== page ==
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So I'm taking the plunge from ExpressionEngine to Craft! I have a ton of entries I need to move over, though - and I used the "matrix image haystack" technique for my blog posts to inject the images into the body copy.

I love the Matrix layouts in Craft and would like to essentially put those images in their own "block" and separate the text around the haystack tags into their own blocks as well. I'm doubting that's possible, but I'm not going to be able to re-publish hundreds of blog posts a new way, either :)

Has anyone attempted anything like this?

  • Don't have a solid answer for you other than that's going to be some messy migration code. :) You should be able to use something like this to get started, though: github.com/boboldehampsink/import – Brad Bell Jun 10 '16 at 18:38
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You have two main options with a challenge like this.

1) Do it manually - While this option doesn't always sound like the most glamourous option, it's often a fairly reasonable step to consider during migrations. Writing and debugging advanced code that is only going to be used once can be costly, and there are plenty of people who specialize in data entry who are capable of helping out if you prepare a good workflow and take the time to train them on the task.

2) Do it programatically - If you take this approach, you'll probably be using an Extract, transform, load Process (also referred to as an ETL Process). In your case this would roughly equate to:

  1. Extract the data from your ExpressionEngine database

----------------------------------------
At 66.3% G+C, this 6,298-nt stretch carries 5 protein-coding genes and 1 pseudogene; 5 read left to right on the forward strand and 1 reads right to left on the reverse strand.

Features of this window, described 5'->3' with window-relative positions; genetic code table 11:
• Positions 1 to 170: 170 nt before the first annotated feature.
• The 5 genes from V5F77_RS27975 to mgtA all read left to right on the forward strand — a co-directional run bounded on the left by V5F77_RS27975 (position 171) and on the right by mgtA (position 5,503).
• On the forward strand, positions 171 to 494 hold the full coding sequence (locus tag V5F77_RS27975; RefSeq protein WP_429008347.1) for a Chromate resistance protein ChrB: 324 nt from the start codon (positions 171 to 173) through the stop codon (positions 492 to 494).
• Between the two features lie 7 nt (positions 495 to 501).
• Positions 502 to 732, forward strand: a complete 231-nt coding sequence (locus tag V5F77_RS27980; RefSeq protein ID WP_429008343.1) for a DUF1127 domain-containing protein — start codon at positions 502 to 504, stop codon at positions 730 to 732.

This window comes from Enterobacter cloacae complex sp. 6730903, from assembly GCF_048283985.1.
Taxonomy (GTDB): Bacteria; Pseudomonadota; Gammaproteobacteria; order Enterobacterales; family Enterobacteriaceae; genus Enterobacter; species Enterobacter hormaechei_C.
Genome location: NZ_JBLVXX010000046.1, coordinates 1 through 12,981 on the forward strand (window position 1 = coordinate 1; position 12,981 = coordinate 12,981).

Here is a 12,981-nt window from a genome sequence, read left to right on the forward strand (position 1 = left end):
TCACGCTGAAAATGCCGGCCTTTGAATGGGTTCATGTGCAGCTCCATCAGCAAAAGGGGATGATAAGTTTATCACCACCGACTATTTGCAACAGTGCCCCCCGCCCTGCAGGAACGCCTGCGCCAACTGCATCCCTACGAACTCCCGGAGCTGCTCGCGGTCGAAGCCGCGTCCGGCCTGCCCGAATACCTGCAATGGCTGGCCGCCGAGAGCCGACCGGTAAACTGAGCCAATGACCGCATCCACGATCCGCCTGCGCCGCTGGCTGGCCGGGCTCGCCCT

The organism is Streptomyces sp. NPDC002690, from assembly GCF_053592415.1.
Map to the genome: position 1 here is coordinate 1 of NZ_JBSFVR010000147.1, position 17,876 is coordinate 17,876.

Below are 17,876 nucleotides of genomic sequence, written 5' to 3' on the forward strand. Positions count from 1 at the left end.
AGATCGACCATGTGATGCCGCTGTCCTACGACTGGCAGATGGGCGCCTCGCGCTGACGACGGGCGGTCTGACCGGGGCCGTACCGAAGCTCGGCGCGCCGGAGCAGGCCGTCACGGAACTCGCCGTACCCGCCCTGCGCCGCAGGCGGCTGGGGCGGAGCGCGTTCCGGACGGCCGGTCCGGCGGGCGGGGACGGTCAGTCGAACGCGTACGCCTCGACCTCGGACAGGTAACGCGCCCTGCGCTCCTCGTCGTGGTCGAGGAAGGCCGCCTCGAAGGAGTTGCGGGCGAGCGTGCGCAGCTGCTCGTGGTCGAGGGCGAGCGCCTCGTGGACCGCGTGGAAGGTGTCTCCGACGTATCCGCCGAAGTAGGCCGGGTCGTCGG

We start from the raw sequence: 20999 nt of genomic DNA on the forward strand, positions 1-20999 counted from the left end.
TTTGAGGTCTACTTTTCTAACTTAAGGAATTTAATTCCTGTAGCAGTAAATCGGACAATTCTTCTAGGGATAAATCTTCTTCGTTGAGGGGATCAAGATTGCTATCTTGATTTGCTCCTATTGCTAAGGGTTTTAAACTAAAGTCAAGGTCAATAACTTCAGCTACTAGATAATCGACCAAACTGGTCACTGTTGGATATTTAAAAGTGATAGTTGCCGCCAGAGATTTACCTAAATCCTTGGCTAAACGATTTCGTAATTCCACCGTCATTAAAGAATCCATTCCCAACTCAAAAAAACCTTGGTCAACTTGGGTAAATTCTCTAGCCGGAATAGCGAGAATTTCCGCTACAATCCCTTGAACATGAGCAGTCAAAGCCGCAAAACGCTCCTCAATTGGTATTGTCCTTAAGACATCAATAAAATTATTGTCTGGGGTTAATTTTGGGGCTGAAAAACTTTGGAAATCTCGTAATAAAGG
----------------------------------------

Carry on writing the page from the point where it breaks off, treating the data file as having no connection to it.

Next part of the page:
2. Transform that data – processing the body and EE matrix haystack fields and updating the data into the format which you wish to import it into Craft
  3. Load your new data into Craft (using a script or import plugin like Brad mentioned in the above comments)

My firm runs a database migration service, The Great Migration, and I can confirm that it is possible to migrate ExpressionEngine sites using a "matrix image haystack" technique to Craft CMS. We have used both programmatic and manual steps in doing so for images, videos, and quotes using this technique. Your final solution will largely depend on the format and integrity of your source data and the desired format of your target data.

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  • +1 for #1... I've often found that cheap data entry labor is the best way to go for something like this. Human eyes help prevent bizarre importing mistakes, and the cost of someone like that is usually about 1/10 of our hourly rate. Basically, 3 hours to write a script is more expensive than 20 hours of cheap manual labor. – Lindsey D Jun 12 '16 at 20:34
  • I ended up manually copying the data over myself. It was horrible :) Too bad there's not a better solution out there. I'd be moving over a lot more EE sites if there were. – FortySeven Media Jun 24 '16 at 17:07

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